Animal’s Daily Two Cities News

Before getting into the main post today, make sure to check out the latest in the Allamakee County Chronicles over at Glibertarians!

Now then:  American treasure Dr. Victor Davis Hanson presented us with a new spin on an old title:  A Tale of Two Cities.  Excerpt:

Both Wisconsin towns, Kenosha, and Waukesha, about 50 miles apart by car, were the recent sites of multiple deaths. The violence in both made national news. Yet in contradictory ways both reflected the common themes of America’s current legal, media, and societal corruption.

The relevant public prosecutors in both were in the news for alleged ideological bias. Specifically, they habitually calibrated the charging, indicting, and trying (or not) of defendants through ideological lenses and community pressure rather than on the basis of the facts and the law.

Kyle Rittenhouse was a 17-year-old armed youth who volunteered to protect business properties at the height of the August 2020 arson, riots, and looting in Kenosha. He was pursued and attacked by three members from a larger group who chased the armed youth, presumably either to disarm, injure, or kill him—or perhaps all three.

Rittenhouse variously was assaulted, kicked, and had a firearm pointed at him. In reaction, he fatally shot two of his pursuing attackers and wounded a third. Kenosha prosecutors reviewed videos of the altercations. They saw clearly that Rittenhouse was running away from his assailants. He was variously rushed by one assailant, kicked by another, and struck with a skateboard by still another. Again, a final pursuer pointed a gun at him at close range.

No matter. The Kenosha district attorney’s office charged Rittenhouse with several felonies including two first-degree homicide charges. All four whom Rittenhouse fired at—whether he missed, wounded, or fatally shot—had lengthy arrest records. Three were convicted felons; the fourth had a long arrest record.

And, on the other side of that coin:

Not long after one Rittenhouse was acquitted, one Darrell Brooks, Jr., an African-American with a 20-year record of serious felonies, allegedly drove his car deliberately into a Christmas parade in Waukesha, killing 6 innocents and injuring over 60.

Unlike the dishonest media reaction lying about Rittenhouse, who had no criminal record, there was initial careful restraint not to identify the career criminal Brooks as the murderous driver who weaponized his vehicle against parade-goers. Despite first-hand accounts from bystanders that the lethal driver was an African-American with dreadlocks, the media, feigning unaccustomed professionalism in this instance, withheld rush-to-judgment identification and culpability. Joe Biden—for a moment—was commendably quiet in editorializing about the racial motivations or ideology of a suspect.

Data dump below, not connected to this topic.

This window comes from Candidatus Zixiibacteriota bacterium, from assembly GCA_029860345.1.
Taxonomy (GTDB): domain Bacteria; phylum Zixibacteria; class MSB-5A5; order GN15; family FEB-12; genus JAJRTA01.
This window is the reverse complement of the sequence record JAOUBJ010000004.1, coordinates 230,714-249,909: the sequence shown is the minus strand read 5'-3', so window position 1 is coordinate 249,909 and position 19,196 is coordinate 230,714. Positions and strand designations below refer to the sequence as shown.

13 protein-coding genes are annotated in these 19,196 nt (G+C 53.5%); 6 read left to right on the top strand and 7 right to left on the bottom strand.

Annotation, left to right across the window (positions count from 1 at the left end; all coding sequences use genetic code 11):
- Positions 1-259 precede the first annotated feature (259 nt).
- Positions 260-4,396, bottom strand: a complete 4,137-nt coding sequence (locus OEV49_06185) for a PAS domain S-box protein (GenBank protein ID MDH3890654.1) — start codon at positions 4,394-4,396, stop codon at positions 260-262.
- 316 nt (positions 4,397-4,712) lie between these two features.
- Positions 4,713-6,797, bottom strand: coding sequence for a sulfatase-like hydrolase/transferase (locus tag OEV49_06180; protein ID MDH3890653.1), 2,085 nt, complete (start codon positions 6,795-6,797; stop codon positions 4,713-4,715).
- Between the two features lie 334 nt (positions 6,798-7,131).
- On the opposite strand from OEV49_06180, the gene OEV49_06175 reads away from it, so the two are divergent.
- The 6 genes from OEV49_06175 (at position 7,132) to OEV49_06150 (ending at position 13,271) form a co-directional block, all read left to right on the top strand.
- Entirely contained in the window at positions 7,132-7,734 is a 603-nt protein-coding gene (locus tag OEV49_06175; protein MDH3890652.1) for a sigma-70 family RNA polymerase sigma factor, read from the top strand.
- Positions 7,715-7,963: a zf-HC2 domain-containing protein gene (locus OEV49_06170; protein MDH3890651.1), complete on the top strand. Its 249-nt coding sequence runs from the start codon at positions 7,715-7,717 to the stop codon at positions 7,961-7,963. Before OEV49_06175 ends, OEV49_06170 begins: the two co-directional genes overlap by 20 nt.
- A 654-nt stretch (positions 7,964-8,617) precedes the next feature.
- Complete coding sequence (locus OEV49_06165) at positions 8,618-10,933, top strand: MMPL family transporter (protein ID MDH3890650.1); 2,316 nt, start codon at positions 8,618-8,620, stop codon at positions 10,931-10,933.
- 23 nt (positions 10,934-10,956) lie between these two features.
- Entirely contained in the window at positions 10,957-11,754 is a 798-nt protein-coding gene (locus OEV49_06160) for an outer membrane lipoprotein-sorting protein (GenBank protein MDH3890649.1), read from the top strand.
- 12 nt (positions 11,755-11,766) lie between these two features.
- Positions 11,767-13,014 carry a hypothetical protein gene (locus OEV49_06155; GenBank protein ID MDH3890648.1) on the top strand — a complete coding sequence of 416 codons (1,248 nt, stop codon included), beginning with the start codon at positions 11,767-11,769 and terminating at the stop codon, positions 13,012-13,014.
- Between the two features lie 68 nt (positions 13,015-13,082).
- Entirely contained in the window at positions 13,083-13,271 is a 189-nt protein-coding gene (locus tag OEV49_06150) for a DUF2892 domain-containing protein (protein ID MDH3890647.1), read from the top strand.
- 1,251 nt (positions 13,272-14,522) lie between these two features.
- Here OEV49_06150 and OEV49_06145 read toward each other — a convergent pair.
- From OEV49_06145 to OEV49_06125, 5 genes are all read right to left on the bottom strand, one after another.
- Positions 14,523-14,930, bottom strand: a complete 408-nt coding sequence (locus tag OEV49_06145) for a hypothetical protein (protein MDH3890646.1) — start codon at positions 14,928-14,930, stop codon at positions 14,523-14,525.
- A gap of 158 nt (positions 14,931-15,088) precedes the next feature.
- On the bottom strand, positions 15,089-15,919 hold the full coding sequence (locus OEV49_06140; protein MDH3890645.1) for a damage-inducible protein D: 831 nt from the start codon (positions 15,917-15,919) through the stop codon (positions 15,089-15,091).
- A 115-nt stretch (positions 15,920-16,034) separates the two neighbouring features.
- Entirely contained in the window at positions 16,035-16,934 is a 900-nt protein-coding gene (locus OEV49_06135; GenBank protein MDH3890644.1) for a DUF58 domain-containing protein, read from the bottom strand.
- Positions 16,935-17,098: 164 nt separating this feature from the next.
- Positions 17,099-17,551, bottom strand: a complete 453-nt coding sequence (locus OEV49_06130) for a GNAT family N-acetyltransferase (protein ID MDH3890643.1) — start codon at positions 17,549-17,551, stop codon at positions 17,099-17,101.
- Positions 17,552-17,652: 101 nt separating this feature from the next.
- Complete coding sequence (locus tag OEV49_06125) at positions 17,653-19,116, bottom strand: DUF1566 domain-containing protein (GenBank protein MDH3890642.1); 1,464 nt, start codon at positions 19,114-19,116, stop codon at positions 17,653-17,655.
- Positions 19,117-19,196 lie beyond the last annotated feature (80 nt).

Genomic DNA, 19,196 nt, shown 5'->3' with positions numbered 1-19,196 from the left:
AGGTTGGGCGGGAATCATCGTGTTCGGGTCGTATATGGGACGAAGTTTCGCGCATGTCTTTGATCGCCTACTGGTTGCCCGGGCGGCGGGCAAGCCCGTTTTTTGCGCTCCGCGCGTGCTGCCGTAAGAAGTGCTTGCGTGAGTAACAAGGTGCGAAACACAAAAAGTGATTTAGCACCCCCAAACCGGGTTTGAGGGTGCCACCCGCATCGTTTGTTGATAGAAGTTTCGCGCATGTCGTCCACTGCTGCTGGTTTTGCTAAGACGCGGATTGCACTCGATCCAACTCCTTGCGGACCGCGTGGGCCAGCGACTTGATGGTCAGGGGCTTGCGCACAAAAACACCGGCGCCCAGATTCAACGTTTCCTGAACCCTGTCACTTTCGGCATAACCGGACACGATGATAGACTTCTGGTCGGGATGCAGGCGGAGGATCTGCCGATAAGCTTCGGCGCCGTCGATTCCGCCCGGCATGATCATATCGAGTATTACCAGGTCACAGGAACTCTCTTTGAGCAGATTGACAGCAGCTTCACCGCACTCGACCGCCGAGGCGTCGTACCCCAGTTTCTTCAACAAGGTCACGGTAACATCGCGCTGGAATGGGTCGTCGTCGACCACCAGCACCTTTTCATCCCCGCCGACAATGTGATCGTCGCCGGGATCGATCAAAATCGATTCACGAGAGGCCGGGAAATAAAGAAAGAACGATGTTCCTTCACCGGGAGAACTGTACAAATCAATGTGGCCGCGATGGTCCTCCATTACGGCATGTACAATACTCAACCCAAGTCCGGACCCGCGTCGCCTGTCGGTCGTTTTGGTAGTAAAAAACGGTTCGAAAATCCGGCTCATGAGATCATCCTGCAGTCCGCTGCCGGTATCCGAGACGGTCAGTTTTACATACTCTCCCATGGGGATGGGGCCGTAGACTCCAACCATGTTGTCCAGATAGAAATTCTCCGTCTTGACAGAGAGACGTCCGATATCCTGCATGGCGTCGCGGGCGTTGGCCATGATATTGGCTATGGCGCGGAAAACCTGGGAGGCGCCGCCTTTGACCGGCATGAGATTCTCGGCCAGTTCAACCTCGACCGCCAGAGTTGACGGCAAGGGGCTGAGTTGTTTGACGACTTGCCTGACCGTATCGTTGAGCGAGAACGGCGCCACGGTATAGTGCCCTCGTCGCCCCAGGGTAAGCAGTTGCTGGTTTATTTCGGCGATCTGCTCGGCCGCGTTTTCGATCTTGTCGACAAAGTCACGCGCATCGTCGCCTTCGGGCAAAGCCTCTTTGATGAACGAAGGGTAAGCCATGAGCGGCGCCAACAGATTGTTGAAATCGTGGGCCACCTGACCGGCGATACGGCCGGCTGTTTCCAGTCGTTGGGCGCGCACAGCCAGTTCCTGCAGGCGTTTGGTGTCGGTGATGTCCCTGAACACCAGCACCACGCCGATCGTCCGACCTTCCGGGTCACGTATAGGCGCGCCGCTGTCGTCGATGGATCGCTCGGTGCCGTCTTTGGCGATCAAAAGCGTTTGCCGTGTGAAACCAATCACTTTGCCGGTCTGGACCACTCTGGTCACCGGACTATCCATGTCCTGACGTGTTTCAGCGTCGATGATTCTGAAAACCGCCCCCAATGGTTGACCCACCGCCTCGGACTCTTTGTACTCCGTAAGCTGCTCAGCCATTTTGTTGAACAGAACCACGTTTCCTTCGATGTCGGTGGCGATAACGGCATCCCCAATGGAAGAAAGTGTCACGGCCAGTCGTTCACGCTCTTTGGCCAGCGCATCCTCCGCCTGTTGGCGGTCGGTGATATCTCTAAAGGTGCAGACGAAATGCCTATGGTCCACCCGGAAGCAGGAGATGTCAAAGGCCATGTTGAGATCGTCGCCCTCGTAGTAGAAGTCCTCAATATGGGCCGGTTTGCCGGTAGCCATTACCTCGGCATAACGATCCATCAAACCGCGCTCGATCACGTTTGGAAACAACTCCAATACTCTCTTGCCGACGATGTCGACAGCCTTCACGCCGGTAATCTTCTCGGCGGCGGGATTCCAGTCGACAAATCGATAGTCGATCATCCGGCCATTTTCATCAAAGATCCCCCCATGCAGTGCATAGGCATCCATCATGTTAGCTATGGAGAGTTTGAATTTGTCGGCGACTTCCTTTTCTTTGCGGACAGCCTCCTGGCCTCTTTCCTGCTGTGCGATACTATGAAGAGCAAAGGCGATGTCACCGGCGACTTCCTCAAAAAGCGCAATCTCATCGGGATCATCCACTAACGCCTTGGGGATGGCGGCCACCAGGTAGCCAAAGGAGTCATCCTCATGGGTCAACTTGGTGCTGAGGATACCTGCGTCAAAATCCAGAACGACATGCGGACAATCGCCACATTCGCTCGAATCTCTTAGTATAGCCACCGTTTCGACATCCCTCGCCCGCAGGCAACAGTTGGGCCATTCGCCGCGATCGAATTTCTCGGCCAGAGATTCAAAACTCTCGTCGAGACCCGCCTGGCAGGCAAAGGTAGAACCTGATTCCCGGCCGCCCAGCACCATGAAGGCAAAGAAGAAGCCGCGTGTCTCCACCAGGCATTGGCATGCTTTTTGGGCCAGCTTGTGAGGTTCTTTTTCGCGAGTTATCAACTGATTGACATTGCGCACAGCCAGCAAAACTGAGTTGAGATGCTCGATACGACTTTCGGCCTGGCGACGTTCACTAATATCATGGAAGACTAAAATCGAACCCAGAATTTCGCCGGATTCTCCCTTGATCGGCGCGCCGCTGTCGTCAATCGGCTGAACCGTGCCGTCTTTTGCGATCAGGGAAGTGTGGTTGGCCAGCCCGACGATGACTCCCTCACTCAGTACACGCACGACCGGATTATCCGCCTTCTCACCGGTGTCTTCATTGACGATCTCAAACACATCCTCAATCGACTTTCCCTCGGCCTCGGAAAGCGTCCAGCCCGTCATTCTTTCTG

For a while the media ran with its own concocted rumor that Brooks merely was fleeing from an “altercation” and apparently had mistakenly turned the wrong way into a crowd—despite videos showing the driver deliberately ramming through street barriers repeatedly to seek out targets. Intent likely explains why he killed and injured so many innocents.

Finally, the news settled into the present narrative of a “car crash,”—as if a driverless vehicle on autopilot had simply bumped into various people in the street—before burying the murders altogether on their back pages and dropping the crime from the evening news. Or as the Washington Post put it, “Here’s what we know so far on the sequence of events that led to the Waukesha tragedy caused by a SUV.”

Compare and contrast those two.

Now, I’m going to take issue with one statement of Dr. Hanson’s:

All four whom Rittenhouse fired at—whether he missed, wounded, or fatally shot—had lengthy arrest records. Three were convicted felons; the fourth had a long arrest record.

While this is true, it’s also irrelevant to the case.  Mr. Rittenhouse’s self-defense case, and the law around self-defense, is based on him being under actual threat of injury or death at the moment he acted, and he was.  The backgrounds of the attackers were unknown to him and are irrelevant to the case; I’m not seeing the value of bringing that up, except to point out that perhaps no one should be surprised that these assholes were burning and rioting in the first place and, in one case at least, had just recently been released from custody and probably shouldn’t have been.  But that’s of no import to the legal case, and it had no bearing on Mr. Rittenhouse’s acquittal.

But on balance, Dr. Hanson makes some great points.  The Media Is The Enemy, as the saying goes, and the reporting on the cases here, in this 21st century version of Dickens, shows that very plainly.